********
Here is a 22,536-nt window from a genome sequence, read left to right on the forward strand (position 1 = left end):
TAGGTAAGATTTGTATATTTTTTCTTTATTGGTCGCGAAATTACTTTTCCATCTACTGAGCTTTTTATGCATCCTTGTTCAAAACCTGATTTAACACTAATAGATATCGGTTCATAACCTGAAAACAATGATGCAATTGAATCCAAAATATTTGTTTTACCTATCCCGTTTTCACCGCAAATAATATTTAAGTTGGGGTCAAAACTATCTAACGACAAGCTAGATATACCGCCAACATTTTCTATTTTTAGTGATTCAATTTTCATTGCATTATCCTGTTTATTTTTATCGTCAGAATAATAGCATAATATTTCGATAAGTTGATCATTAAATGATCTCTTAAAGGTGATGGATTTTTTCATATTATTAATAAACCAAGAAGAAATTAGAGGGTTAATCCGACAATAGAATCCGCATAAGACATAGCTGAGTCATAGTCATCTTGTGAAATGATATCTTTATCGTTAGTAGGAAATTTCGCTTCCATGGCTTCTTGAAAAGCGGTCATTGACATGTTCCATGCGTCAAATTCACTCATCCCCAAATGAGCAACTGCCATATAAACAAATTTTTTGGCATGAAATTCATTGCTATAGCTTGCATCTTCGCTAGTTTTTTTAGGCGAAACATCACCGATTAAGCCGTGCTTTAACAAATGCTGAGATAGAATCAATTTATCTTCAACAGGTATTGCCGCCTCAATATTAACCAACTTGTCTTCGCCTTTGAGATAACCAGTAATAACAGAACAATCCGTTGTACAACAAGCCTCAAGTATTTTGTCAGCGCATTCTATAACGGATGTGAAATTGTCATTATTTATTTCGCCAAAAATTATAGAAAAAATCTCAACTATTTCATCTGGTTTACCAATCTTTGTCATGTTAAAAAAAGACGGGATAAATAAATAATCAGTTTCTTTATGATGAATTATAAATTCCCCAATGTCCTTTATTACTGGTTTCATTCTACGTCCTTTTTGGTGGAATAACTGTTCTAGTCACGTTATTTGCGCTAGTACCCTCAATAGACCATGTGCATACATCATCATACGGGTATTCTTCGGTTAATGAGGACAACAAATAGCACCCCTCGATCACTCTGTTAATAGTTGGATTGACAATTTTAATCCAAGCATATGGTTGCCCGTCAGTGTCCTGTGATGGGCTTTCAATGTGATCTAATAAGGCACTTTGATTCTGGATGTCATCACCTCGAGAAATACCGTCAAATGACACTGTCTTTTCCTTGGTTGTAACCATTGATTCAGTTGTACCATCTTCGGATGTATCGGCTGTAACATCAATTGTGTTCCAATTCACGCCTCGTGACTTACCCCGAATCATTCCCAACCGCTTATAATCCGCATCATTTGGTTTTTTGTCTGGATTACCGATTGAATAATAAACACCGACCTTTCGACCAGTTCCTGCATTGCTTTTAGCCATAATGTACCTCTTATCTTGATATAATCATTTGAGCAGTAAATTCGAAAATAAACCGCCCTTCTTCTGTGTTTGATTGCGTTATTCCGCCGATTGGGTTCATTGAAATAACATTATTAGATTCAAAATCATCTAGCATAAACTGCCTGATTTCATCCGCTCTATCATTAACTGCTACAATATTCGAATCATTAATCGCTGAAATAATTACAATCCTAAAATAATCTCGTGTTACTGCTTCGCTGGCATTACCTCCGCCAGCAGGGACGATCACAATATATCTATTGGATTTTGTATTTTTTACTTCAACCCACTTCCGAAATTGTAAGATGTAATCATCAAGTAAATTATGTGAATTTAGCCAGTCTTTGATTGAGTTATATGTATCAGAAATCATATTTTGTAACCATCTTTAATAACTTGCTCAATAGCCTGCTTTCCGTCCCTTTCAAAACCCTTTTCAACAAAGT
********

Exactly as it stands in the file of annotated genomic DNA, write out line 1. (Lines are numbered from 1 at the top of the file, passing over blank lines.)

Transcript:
Here is a 22,536-nt window from a genome sequence, read left to right on the forward strand (position 1 = left end):